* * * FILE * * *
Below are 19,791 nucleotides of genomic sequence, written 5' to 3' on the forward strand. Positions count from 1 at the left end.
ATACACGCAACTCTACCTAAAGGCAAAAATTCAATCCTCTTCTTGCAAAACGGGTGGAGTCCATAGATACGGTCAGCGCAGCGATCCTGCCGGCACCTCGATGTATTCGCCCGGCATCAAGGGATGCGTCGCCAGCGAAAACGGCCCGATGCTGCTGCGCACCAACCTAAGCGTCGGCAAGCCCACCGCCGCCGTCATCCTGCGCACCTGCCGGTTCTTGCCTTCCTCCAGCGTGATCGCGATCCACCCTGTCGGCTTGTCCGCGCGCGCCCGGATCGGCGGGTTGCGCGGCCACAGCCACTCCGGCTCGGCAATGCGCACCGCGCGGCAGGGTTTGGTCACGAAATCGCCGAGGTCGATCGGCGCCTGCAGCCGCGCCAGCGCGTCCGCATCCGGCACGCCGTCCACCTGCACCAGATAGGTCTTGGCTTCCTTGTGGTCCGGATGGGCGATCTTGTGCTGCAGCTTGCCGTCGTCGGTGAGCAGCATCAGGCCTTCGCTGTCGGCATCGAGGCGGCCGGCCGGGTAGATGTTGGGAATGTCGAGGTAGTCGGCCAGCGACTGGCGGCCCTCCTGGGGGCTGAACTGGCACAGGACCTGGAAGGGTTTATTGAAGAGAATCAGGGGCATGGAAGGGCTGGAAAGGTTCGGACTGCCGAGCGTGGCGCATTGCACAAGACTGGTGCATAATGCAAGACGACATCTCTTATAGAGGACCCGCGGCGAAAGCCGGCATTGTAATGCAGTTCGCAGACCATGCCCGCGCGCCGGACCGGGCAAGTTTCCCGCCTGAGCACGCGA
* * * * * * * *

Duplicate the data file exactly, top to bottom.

Below are 19,791 nucleotides of genomic sequence, written 5' to 3' on the forward strand. Positions count from 1 at the left end.
ATACACGCAACTCTACCTAAAGGCAAAAATTCAATCCTCTTCTTGCAAAACGGGTGGAGTCCATAGATACGGTCAGCGCAGCGATCCTGCCGGCACCTCGATGTATTCGCCCGGCATCAAGGGATGCGTCGCCAGCGAAAACGGCCCGATGCTGCTGCGCACCAACCTAAGCGTCGGCAAGCCCACCGCCGCCGTCATCCTGCGCACCTGCCGGTTCTTGCCTTCCTCCAGCGTGATCGCGATCCACCCTGTCGGCTTGTCCGCGCGCGCCCGGATCGGCGGGTTGCGCGGCCACAGCCACTCCGGCTCGGCAATGCGCACCGCGCGGCAGGGTTTGGTCACGAAATCGCCGAGGTCGATCGGCGCCTGCAGCCGCGCCAGCGCGTCCGCATCCGGCACGCCGTCCACCTGCACCAGATAGGTCTTGGCTTCCTTGTGGTCCGGATGGGCGATCTTGTGCTGCAGCTTGCCGTCGTCGGTGAGCAGCATCAGGCCTTCGCTGTCGGCATCGAGGCGGCCGGCCGGGTAGATGTTGGGAATGTCGAGGTAGTCGGCCAGCGACTGGCGGCCCTCCTGGGGGCTGAACTGGCACAGGACCTGGAAGGGTTTATTGAAGAGAATCAGGGGCATGGAAGGGCTGGAAAGGTTCGGACTGCCGAGCGTGGCGCATTGCACAAGACTGGTGCATAATGCAAGACGACATCTCTTATAGAGGACCCGCGGCGAAAGCCGGCATTGTAATGCAGTTCGCAGACCATGCCCGCGCGCCGGACCGGGCAAGTTTCCCGCCTGAGCACGCGA